Black's Law Dictionary 564 (5th ed. 1979). See also 29 U.S.C. § 1002(21)(A) (defining a fiduciary for purposes of ERISA as one "who exercises any discretionary authority or discretionary control").

    106

    A fiduciary relationship involves discretionary authority and dependency: One person depends on another — the fiduciary — to serve his interests. In relying on a fiduciary to act for his benefit, the beneficiary of the relation may entrust the fiduciary with custody over property of one sort or another. Because the fiduciary obtains access to this property to serve the ends of the fiduciary relationship, he becomes duty-bound not to appropriate the property for his own use. What has been said of an agent's duty of confidentiality applies with equal force to other fiduciary relations: "an agent is subject to a duty to the principal not to use or to communicate information confidentially given him by the principal or acquired by him during the course of or on account of his agency." Restatement (Second) of Agency § 395 (1958). These characteristics represent the measure of the paradigmatic fiduciary relationship. A similar relationship of trust and confidence consequently must share these qualities.

    107

    In Reed, 601 F.Supp. 685, the district court confronted the question whether these principal characteristics of a fiduciary relationship — dependency and influence — were necessary factual prerequisites to a similar relationship of trust and confidence. There a member of the board of directors of Amax, Gordon Reed, disclosed to his son on several occasions confidential information concerning a proposed tender offer for Amax. Allegedly relying on this information, the son purchased Amax stock call options. The son was subsequently indicted for violating, among other things, Rule 10b-5 based on breach of a fiduciary duty arising between the father and son. The son then moved to dismiss the indictment, contending that he did not breach a fiduciary duty to his father. The district court sustained the indictment.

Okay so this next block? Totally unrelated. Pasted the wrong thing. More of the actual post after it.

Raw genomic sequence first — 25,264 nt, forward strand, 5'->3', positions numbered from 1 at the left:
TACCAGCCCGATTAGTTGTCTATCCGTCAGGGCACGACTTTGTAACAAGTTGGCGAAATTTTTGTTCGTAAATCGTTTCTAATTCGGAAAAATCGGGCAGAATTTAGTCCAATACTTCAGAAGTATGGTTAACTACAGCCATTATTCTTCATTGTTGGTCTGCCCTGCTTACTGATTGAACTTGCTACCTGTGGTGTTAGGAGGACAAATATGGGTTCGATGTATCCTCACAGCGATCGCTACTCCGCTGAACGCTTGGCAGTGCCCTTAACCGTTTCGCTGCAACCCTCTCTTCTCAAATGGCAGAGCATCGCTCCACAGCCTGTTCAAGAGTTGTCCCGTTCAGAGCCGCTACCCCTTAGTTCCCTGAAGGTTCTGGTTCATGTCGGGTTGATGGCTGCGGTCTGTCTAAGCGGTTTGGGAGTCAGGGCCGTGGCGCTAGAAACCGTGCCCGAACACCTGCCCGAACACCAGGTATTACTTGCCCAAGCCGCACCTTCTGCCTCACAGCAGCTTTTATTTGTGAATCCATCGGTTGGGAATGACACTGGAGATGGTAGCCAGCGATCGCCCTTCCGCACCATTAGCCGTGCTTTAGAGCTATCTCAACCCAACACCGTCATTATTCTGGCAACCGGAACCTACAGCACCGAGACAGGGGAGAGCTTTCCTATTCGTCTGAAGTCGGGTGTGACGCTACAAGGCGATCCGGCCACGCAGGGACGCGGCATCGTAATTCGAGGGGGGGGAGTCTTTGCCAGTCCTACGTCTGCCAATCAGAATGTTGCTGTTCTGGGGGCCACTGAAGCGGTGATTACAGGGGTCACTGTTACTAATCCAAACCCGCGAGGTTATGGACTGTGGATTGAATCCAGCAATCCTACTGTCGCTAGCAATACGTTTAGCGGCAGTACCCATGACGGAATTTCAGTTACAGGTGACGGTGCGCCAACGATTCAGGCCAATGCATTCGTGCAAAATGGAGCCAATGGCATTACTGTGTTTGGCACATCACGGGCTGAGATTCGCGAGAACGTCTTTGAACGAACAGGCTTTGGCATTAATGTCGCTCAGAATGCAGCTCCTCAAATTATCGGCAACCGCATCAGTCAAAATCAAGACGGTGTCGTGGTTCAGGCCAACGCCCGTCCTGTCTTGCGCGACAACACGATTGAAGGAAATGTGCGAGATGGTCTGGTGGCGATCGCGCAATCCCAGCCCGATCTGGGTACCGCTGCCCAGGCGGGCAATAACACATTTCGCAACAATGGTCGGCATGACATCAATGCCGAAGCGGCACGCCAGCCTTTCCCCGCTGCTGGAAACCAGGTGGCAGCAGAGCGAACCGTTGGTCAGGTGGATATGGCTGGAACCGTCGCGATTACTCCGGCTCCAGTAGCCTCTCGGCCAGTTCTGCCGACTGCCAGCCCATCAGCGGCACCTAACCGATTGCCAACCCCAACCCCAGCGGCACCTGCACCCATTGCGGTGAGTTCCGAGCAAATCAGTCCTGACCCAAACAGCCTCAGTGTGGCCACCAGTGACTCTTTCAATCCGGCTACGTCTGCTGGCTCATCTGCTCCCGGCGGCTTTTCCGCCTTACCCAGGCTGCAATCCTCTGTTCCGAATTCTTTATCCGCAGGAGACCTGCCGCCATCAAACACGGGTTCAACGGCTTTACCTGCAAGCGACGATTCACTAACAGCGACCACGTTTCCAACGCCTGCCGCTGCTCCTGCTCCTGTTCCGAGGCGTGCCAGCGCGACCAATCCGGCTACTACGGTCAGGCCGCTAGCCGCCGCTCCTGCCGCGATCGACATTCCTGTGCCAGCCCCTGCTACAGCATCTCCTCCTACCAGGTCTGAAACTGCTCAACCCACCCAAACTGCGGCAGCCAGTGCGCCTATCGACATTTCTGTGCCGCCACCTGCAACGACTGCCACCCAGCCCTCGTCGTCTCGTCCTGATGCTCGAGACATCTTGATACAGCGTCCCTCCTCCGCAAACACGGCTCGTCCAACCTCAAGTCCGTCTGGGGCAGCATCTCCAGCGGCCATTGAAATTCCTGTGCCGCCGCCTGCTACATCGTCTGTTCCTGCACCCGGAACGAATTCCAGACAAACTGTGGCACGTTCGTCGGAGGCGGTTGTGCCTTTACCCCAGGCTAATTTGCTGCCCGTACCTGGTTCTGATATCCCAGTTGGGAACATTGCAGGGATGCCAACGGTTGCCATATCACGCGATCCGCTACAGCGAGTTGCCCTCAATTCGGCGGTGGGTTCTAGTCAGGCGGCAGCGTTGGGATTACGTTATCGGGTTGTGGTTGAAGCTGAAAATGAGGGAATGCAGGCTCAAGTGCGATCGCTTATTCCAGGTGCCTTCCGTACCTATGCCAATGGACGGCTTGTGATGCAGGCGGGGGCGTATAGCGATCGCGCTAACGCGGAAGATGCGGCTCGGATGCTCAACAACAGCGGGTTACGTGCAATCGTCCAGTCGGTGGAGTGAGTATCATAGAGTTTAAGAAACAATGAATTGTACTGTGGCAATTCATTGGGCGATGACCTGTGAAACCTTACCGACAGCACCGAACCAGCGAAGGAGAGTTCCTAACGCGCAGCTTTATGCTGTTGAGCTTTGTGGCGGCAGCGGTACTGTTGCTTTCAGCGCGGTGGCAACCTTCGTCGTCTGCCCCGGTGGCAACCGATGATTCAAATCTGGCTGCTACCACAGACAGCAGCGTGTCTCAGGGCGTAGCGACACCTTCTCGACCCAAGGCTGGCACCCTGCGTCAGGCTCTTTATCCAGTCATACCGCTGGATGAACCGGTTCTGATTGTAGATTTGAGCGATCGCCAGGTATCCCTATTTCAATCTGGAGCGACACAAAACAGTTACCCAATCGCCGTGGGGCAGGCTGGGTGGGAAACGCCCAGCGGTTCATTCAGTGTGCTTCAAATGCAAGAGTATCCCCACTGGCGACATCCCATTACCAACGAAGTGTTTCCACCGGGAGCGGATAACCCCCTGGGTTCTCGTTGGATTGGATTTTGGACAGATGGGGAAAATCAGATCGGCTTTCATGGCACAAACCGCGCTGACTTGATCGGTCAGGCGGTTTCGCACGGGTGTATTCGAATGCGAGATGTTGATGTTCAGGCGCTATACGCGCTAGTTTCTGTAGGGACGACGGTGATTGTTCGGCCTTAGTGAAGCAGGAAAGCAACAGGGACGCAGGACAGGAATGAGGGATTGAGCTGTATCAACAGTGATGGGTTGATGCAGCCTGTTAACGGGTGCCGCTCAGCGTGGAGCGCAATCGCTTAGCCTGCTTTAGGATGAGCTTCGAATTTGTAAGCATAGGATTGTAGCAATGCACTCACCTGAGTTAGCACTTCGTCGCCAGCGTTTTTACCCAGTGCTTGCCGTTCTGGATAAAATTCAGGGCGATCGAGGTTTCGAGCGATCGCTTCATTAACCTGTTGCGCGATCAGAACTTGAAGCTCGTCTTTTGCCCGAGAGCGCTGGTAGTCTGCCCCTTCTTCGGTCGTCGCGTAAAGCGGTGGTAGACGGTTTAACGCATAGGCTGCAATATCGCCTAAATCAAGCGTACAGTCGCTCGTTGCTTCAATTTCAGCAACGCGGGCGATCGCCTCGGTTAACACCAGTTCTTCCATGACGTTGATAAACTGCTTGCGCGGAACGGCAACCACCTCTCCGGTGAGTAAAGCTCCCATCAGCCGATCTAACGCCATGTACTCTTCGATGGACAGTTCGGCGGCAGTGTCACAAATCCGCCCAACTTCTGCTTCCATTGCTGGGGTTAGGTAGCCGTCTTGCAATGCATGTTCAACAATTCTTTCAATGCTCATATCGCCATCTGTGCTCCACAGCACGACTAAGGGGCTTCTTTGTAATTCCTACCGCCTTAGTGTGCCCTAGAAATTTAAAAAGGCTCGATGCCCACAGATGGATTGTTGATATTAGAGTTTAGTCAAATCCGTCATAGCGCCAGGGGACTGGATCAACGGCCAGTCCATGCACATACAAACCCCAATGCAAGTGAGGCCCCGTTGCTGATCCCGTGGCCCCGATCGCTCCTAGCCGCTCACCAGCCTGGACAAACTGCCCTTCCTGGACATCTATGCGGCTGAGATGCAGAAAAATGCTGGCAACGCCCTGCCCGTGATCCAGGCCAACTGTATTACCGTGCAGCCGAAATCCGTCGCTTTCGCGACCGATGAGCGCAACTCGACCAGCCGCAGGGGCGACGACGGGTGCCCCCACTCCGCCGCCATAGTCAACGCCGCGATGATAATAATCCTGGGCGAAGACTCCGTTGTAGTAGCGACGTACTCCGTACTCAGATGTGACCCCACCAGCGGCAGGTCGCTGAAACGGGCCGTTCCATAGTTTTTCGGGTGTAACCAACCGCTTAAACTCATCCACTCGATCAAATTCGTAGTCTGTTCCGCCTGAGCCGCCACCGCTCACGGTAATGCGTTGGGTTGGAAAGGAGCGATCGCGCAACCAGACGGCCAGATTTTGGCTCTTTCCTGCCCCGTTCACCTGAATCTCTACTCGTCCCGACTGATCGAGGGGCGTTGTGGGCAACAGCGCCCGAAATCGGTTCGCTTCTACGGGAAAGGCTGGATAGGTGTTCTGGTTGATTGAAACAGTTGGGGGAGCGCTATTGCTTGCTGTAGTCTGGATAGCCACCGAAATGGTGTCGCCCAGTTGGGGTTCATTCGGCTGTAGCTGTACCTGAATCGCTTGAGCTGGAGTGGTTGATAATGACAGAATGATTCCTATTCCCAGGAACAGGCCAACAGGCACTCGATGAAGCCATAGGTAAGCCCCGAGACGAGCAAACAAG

108

    Both the government and Chestman rely on Reed. The government draws on Reed's application of the misappropriation theory in the family context and its expansive construction of relationships of trust and confidence. Chestman, without challenging the holding in Reed, argues that Reed cannot sustain his Rule 10b-5 convictions because, unlike Reed senior and junior, Keith and Susan Loeb did not customarily repose confidential business information in one another. Neither party challenges the holding of Reed. And we decline to do so sua sponte. To remain consistent with our interpretation of a "similar relationship of trust and confidence," however, we limit Reed to its essential holding: the repeated disclosure of business secrets between family members may substitute for a factual finding of dependence and influence and thereby sustain a finding of the functional equivalent of a fiduciary relationship. We note, in this regard, that Reed repeatedly emphasized that the father and son "frequently discussed business affairs." Id. at 690; see also id. at 705, 709, 717-18.

    109

    We recognize, as Reed did, that equity has occasionally established a less rigorous threshold for a fiduciary-like relationship in order to right civil wrongs arising from non-compliance with the statute of frauds, statute of wills and parol evidence rule. See Bogert, supra § 482, at 286 (explaining that equity's flexible treatment of confidential relationships has been particularly useful in evading the harsh consequences of the statute of frauds). Commenting on the boundless nature of relations of trust and confidence, one scholar observed:

    110
    Equity has never bound itself by any hard and fast definition of the phrase "confidential relation" and has not listed all the necessary elements of such a relation, but has reserved discretion to apply the doctrine whenever it believes that a suitable occasion has arisen.
    111